Universities drive social, economic mobility, La Roche University president says

Profiles in Power highlights public officials nationwide who are improving their communities through their dedication, enthusiasm, creativity and experience.

This week’s profile is Christina Clark, Ph.D., president of La Roche University in Pittsburgh.

Public career highlights and education: Growing up in a military family, I was educated in Department of Defense or public K-12 schools before earning my undergraduate degree from Georgetown University and my graduate degrees in classics from the University of Wisconsin-Madison. Over my career I’ve worked at a variety of institutions: large state flagship universities, small liberal arts colleges and Catholic comprehensive universities. While I loved teaching, I moved into administrative roles to work in a systemic way to foster academic excellence and to improve inclusive and equitable student access, retention, and success.

It is my great honor to serve as the eighth president of La Roche University, a private Catholic institution in Pittsburgh, offering a transformative education through both liberal arts and professional programs in which students develop knowledge, skills, and a global perspective, preparing them for jobs and careers in our rapidly changing world and workplaces.

What I like best about public service: I find great meaning and joy in helping people access the education they need to develop their potential, explore their academic and career interests, and become flexible learners so they can thrive in our time of almost unimaginably fast change and transformation. Helping students by teaching, serving as an advisor, connecting them with internships or other experiential learning opportunities and helping them get scholarships for study abroad or graduate school are all deeply fulfilling.

The best advice I’ve received was: Don’t be afraid to try new things and risk failing. Failure is a vital component of success, and it builds resilience, one of the most important skills we can have both in our personal lives and on the job.

People might be interested to know that:  I love to dance and have studied ballet, tap and jazz. As a teenager I spent my summers studying ballet in New York City; it was a thrill to take class with my peers at the School of American Ballet or with my favorite dancer, the brilliant Gelsey Kirkland, at David Howard’s studio and to see Mikhail Baryshnikov in the American Ballet Theater school studios. I also studied the clarinet in elementary school and sang in the junior swing choir in secondary school, benefiting greatly from public arts education. In addition to enjoying myself and developing my talents, in all of these I learned how to work together with others as part of an ensemble.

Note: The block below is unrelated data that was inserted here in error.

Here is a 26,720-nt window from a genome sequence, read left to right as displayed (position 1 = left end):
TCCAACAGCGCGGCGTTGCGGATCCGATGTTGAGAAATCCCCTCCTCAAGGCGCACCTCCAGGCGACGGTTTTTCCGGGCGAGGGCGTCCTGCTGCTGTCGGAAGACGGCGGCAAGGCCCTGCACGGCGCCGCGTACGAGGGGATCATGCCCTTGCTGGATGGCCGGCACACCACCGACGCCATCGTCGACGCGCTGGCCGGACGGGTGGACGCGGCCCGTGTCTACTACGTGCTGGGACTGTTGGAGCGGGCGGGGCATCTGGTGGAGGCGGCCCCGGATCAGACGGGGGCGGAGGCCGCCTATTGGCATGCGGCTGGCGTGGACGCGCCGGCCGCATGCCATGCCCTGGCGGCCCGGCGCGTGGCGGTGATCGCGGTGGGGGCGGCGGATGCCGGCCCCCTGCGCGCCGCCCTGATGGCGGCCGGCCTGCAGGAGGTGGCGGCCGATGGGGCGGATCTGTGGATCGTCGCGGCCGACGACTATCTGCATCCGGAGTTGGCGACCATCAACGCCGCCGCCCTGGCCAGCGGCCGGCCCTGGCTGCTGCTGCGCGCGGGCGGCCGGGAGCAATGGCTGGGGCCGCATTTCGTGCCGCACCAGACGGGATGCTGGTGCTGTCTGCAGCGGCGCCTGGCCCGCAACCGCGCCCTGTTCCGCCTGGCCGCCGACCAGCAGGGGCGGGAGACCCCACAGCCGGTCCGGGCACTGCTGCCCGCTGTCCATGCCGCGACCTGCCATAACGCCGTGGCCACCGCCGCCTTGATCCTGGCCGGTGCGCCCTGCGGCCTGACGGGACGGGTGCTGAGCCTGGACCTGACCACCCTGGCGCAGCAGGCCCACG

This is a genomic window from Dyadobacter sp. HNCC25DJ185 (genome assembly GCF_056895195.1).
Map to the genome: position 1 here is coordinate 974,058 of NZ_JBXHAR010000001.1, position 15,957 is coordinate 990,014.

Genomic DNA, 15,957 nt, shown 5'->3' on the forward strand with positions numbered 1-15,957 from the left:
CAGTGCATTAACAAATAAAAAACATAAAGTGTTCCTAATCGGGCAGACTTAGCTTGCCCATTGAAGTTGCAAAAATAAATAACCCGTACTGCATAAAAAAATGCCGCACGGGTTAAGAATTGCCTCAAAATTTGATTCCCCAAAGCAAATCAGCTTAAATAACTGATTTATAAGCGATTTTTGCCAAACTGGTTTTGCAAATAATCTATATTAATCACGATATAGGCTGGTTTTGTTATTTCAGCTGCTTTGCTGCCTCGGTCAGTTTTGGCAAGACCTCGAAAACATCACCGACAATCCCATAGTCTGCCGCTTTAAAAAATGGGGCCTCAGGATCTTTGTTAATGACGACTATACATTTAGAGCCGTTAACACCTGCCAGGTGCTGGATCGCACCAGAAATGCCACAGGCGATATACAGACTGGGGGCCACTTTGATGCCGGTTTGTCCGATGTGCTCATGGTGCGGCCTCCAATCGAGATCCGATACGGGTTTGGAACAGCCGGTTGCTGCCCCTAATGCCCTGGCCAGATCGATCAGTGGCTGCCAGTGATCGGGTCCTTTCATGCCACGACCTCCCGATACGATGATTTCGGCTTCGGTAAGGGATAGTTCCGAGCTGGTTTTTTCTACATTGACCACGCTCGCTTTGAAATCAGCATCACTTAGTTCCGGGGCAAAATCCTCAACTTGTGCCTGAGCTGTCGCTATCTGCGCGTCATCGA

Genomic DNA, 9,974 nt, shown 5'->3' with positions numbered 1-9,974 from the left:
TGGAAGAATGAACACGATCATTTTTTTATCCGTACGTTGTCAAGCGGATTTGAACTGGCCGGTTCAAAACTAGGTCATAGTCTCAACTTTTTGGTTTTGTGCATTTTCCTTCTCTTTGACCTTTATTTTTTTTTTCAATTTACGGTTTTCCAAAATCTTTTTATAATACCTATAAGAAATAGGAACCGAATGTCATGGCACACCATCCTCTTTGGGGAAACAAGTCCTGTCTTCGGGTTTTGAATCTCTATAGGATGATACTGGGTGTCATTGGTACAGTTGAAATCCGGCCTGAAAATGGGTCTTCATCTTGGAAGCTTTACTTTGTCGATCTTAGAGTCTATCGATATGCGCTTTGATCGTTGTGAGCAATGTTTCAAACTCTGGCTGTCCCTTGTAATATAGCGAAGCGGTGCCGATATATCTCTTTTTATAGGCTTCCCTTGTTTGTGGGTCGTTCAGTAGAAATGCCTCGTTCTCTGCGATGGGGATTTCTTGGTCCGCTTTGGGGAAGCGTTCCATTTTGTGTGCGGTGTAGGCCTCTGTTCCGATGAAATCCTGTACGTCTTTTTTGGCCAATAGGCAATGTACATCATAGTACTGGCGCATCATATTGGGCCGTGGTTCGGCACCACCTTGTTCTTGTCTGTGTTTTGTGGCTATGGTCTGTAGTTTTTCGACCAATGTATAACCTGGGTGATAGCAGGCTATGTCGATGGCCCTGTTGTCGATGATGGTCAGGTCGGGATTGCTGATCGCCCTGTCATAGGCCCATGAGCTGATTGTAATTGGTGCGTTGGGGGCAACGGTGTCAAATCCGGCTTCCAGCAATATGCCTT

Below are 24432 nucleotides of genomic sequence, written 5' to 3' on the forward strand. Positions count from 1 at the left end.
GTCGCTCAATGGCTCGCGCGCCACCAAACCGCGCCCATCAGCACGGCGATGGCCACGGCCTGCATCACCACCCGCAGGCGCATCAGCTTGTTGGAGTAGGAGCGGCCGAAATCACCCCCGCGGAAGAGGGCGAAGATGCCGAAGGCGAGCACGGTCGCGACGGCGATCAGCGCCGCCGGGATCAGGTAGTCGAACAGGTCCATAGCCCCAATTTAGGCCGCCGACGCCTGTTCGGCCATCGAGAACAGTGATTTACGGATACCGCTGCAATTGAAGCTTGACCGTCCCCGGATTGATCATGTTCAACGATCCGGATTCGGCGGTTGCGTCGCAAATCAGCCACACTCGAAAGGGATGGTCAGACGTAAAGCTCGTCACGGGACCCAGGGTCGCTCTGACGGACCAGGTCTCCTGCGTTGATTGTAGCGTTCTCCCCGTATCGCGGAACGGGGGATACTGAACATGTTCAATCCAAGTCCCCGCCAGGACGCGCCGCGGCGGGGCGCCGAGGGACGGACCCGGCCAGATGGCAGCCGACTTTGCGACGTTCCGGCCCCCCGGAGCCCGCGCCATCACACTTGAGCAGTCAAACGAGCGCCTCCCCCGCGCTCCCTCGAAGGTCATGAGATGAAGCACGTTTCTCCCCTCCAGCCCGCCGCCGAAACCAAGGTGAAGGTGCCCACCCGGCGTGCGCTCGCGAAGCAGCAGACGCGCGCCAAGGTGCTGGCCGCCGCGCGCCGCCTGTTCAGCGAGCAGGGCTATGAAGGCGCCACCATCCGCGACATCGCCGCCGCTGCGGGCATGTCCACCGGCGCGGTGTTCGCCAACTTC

One thing I wish more people knew about higher education: Universities are drivers of social and economic mobility. Higher education is especially important now when artificial intelligence (AI) is transforming the global economy; it is predicted that AI will significantly impact up to 60% of existing jobs. With its liberal arts foundation, higher education enables people to develop vital human skills and an intellectual toolkit that includes empathy, creativity, critical thinking, systems thinking, entrepreneurship, collaboration, intercultural competence, and the ability to communicate effectively. By learning different modes of inquiry, people cross-train their brains, so to speak, becoming flexible learners. On average, someone with a college degree earns over $1,000,000 more in lifetime income than someone with no degree or only some college credits. Seventy-five percent of people graduate with debt less than $40,000. To put that in perspective, this is less than the average cost of a new car.

Government Market News Staff

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